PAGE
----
South African Schools Are A Year Behind - Unicef


Due to the Covid-19 pandemic and the many disruptions it birthed, South African schools and it's learners are a year behind. The pandemic has also largely impacted the rate of dropouts in the country.


Learners in South African schools are a year behind due to the many changes brought about by the pandemic. Unicef has said that 40% of all learners across Southern and Eastern Africa are not in schools because of Covid-19.

Unicef's Eastern and Southern Africa Regional Office, Lieke van de Wiel, said that it's a very concerning situation:

We're one year in and things are not moving forward, not looking upward when it comes to school openings so that means that a large group of kids, it's 40% overall, have not been in school continuously this last year.

She further said that there are many learners who have been out of school for hundreds of days in the space of a year. Putting a figure to it, van de Wiel says there are 69 million learners who are not at school.

32 million is directly Covid-related while the rest are not at school for reasons that existed before the pandemic and continue.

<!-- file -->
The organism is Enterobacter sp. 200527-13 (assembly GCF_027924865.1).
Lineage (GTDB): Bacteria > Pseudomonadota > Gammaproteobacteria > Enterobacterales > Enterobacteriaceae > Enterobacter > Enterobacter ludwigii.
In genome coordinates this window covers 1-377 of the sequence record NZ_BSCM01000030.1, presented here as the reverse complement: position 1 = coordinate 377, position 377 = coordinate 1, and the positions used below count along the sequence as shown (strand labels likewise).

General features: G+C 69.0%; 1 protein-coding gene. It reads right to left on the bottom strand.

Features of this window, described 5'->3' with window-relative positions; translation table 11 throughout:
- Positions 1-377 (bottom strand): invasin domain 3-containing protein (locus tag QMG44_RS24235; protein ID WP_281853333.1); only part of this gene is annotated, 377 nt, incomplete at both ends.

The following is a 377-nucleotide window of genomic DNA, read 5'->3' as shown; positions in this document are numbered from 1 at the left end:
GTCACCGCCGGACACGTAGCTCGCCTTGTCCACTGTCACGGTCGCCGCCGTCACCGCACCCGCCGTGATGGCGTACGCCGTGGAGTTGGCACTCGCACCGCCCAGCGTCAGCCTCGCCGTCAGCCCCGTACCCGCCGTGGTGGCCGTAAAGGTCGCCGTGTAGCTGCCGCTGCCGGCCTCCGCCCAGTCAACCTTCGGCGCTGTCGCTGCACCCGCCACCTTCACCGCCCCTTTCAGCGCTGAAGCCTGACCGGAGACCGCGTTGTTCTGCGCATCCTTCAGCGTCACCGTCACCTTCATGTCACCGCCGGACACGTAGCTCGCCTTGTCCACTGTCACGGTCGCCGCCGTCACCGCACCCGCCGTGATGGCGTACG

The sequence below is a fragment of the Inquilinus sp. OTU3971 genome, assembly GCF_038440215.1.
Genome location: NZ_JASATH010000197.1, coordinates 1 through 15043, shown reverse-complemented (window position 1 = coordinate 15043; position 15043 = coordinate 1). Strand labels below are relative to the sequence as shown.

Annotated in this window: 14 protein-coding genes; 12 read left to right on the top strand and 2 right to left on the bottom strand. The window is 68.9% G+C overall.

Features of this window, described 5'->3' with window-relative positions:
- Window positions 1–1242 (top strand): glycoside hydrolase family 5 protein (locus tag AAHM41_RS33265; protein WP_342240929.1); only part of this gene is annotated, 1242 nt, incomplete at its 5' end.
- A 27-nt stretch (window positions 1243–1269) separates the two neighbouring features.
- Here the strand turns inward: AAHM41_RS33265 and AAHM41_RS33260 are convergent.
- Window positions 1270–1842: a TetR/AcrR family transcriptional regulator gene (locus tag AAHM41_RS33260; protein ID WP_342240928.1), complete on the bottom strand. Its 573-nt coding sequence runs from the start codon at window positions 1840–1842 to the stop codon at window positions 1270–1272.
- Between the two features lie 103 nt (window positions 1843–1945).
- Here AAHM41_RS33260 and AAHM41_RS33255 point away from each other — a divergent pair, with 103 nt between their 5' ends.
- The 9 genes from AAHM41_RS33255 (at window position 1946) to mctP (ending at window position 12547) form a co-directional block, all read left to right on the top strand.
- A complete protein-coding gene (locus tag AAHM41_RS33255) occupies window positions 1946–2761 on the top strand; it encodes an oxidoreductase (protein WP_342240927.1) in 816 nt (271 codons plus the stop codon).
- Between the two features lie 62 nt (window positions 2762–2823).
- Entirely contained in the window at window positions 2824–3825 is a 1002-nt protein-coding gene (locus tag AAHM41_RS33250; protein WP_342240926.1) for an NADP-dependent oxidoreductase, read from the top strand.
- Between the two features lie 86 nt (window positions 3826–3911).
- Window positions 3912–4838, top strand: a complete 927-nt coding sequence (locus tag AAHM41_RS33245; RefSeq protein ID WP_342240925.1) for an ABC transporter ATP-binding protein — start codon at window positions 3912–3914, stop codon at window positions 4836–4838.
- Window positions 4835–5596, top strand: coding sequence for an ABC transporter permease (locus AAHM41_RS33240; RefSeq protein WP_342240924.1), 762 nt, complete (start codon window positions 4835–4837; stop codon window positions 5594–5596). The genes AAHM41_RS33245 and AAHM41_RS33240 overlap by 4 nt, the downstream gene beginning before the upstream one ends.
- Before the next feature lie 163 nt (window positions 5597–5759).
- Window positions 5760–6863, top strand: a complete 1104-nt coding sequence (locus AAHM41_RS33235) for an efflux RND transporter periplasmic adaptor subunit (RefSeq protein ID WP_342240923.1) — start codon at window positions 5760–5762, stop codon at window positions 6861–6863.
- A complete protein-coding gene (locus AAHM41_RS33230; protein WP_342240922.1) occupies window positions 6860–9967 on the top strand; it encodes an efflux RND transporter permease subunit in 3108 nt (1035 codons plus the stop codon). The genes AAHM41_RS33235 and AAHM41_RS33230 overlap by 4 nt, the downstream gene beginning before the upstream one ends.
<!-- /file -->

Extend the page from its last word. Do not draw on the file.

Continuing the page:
Even though schools have introduced online learning, it just isn't sustainable and a reality for a lot of learners in South Africa. 

"It doesn't sufficiently reach enough kids and even if you reach them, they don't do the learning that you normally have in school, social interaction with your peers and emotional learning, it's being lost."

That impact on the individual level is significant. The kids are less happy. They are not developing as they should.

Another aspect to consider is the relation of schools and incomes with van de Wiel explaining that every year of school, you have a 10% increase in what your future salary would be. Learners not being in school directly impacts their future earnings.

Children are also missing out on the building blocks which are made while being at school and these have now been lost.

Schools reopened for the third term on 26 July after the President announced an early start to the winter break. A week of learning was then lost and is likely to impact the sector along with learners.




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